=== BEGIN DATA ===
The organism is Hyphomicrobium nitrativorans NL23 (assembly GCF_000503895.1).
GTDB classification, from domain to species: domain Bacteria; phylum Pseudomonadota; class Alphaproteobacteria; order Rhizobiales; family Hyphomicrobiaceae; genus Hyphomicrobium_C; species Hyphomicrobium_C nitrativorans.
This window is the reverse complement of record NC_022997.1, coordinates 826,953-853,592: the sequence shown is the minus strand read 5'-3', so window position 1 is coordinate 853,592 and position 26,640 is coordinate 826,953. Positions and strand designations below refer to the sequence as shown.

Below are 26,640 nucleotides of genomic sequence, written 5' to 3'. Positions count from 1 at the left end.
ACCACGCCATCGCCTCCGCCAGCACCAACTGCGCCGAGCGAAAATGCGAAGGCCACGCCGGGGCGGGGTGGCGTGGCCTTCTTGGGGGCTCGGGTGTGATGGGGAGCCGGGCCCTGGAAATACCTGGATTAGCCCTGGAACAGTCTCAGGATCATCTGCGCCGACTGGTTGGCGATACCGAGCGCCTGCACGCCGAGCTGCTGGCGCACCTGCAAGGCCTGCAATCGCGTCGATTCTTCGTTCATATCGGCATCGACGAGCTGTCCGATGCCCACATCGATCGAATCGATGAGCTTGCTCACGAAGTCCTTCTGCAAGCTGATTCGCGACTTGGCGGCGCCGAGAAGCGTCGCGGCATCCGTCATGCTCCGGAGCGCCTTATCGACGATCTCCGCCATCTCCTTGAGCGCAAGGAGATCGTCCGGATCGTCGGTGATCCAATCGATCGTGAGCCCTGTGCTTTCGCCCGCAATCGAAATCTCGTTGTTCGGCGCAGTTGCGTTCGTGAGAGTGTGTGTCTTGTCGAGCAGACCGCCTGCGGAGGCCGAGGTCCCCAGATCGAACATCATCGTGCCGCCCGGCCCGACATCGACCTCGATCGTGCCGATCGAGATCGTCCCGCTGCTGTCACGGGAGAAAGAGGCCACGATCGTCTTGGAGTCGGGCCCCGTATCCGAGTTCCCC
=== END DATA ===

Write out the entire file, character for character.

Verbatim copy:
The organism is Hyphomicrobium nitrativorans NL23 (assembly GCF_000503895.1).
GTDB classification, from domain to species: domain Bacteria; phylum Pseudomonadota; class Alphaproteobacteria; order Rhizobiales; family Hyphomicrobiaceae; genus Hyphomicrobium_C; species Hyphomicrobium_C nitrativorans.
This window is the reverse complement of record NC_022997.1, coordinates 826,953-853,592: the sequence shown is the minus strand read 5'-3', so window position 1 is coordinate 853,592 and position 26,640 is coordinate 826,953. Positions and strand designations below refer to the sequence as shown.

Below are 26,640 nucleotides of genomic sequence, written 5' to 3'. Positions count from 1 at the left end.
ACCACGCCATCGCCTCCGCCAGCACCAACTGCGCCGAGCGAAAATGCGAAGGCCACGCCGGGGCGGGGTGGCGTGGCCTTCTTGGGGGCTCGGGTGTGATGGGGAGCCGGGCCCTGGAAATACCTGGATTAGCCCTGGAACAGTCTCAGGATCATCTGCGCCGACTGGTTGGCGATACCGAGCGCCTGCACGCCGAGCTGCTGGCGCACCTGCAAGGCCTGCAATCGCGTCGATTCTTCGTTCATATCGGCATCGACGAGCTGTCCGATGCCCACATCGATCGAATCGATGAGCTTGCTCACGAAGTCCTTCTGCAAGCTGATTCGCGACTTGGCGGCGCCGAGAAGCGTCGCGGCATCCGTCATGCTCCGGAGCGCCTTATCGACGATCTCCGCCATCTCCTTGAGCGCAAGGAGATCGTCCGGATCGTCGGTGATCCAATCGATCGTGAGCCCTGTGCTTTCGCCCGCAATCGAAATCTCGTTGTTCGGCGCAGTTGCGTTCGTGAGAGTGTGTGTCTTGTCGAGCAGACCGCCTGCGGAGGCCGAGGTCCCCAGATCGAACATCATCGTGCCGCCCGGCCCGACATCGACCTCGATCGTGCCGATCGAGATCGTCCCGCTGCTGTCACGGGAGAAAGAGGCCACGATCGTCTTGGAGTCGGGCCCCGTATCCGAGTTCCCC